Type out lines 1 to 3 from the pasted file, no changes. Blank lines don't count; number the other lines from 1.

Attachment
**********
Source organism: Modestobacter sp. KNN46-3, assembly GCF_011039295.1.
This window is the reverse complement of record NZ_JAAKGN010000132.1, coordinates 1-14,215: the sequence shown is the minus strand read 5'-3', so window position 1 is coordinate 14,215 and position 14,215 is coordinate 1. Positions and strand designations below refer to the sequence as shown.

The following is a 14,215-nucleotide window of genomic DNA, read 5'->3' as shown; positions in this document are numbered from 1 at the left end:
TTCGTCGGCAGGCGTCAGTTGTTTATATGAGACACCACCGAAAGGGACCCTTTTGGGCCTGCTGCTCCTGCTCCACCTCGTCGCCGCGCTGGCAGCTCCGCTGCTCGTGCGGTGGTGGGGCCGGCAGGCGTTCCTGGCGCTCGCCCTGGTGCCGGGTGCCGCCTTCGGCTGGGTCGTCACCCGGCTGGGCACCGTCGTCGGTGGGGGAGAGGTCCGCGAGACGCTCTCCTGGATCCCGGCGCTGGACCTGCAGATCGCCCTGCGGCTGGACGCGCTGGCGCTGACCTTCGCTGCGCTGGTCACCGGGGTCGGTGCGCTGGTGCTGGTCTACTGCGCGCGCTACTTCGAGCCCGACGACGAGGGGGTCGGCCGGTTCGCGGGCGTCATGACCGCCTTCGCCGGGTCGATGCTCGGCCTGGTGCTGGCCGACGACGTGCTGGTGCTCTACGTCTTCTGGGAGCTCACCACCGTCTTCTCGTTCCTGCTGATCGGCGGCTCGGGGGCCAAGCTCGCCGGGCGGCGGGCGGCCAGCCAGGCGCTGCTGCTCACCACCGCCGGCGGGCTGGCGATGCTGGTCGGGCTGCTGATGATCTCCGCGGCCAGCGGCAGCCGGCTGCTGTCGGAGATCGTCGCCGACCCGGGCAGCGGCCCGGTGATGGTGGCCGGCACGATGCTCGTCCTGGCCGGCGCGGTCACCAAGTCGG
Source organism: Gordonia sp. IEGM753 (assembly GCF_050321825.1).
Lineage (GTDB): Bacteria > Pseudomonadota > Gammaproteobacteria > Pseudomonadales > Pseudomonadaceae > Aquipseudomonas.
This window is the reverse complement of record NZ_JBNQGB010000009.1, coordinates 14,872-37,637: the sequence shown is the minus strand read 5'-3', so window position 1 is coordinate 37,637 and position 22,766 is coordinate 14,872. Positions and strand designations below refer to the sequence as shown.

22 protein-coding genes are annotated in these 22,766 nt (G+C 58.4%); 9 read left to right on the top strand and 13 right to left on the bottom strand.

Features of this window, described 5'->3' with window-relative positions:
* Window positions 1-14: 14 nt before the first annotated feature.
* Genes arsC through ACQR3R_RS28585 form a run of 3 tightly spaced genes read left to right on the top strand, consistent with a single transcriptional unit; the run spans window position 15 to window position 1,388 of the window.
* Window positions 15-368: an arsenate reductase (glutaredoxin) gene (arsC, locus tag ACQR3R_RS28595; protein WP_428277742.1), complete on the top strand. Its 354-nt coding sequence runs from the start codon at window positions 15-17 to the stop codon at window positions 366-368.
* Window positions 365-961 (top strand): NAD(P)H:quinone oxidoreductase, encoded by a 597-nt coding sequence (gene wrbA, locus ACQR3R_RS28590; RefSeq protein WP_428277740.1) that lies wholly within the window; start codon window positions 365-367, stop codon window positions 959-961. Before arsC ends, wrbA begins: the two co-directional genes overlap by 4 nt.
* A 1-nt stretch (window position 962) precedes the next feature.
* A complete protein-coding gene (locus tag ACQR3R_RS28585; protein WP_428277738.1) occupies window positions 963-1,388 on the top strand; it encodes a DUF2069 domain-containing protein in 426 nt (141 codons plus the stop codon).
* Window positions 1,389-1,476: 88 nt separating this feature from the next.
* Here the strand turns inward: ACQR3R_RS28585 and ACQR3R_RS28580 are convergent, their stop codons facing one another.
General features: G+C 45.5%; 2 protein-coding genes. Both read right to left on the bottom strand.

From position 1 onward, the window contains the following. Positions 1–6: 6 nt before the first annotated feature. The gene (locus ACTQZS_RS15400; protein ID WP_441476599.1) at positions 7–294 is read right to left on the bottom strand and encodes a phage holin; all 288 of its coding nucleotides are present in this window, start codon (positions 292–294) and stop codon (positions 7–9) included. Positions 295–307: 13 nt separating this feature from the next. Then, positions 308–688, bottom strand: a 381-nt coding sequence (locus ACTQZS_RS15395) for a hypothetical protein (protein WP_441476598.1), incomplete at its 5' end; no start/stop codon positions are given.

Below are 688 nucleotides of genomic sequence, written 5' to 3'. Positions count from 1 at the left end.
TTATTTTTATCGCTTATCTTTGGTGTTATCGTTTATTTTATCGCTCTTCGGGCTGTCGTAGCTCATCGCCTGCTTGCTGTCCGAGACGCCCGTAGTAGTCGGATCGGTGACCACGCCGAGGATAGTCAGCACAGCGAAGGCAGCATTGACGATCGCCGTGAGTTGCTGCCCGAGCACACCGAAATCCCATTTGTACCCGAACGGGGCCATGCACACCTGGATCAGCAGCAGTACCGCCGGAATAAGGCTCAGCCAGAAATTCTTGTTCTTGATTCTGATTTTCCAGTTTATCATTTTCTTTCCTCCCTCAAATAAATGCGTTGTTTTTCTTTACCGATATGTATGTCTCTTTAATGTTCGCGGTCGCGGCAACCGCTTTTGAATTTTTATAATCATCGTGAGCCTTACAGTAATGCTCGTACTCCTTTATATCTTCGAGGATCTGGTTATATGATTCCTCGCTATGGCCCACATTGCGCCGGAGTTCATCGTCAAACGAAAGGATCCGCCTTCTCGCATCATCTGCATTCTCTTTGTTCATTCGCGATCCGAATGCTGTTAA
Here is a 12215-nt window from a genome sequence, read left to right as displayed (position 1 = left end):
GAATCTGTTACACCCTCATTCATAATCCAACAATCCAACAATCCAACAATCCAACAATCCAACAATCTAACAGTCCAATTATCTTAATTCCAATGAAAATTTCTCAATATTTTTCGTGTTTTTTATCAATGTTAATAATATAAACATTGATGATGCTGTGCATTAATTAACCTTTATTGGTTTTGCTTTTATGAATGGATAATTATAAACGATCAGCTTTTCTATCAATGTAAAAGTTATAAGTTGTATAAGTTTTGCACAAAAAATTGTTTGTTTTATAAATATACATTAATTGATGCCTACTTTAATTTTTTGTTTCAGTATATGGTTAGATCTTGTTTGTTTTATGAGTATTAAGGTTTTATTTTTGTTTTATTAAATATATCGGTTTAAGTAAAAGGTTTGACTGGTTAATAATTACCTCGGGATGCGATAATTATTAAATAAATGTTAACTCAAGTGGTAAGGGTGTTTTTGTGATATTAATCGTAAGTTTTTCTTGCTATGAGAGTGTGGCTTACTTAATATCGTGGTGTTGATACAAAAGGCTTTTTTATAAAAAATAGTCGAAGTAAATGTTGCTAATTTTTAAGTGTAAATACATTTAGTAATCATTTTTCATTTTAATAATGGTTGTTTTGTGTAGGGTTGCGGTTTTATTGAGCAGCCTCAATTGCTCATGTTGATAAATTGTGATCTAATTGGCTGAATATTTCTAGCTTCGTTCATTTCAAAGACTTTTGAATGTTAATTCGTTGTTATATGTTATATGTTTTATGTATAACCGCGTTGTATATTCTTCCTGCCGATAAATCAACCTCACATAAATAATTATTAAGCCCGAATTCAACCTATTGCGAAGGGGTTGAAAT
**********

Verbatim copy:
Source organism: Modestobacter sp. KNN46-3, assembly GCF_011039295.1.
This window is the reverse complement of record NZ_JAAKGN010000132.1, coordinates 1-14,215: the sequence shown is the minus strand read 5'-3', so window position 1 is coordinate 14,215 and position 14,215 is coordinate 1. Positions and strand designations below refer to the sequence as shown.

The following is a 14,215-nucleotide window of genomic DNA, read 5'->3' as shown; positions in this document are numbered from 1 at the left end: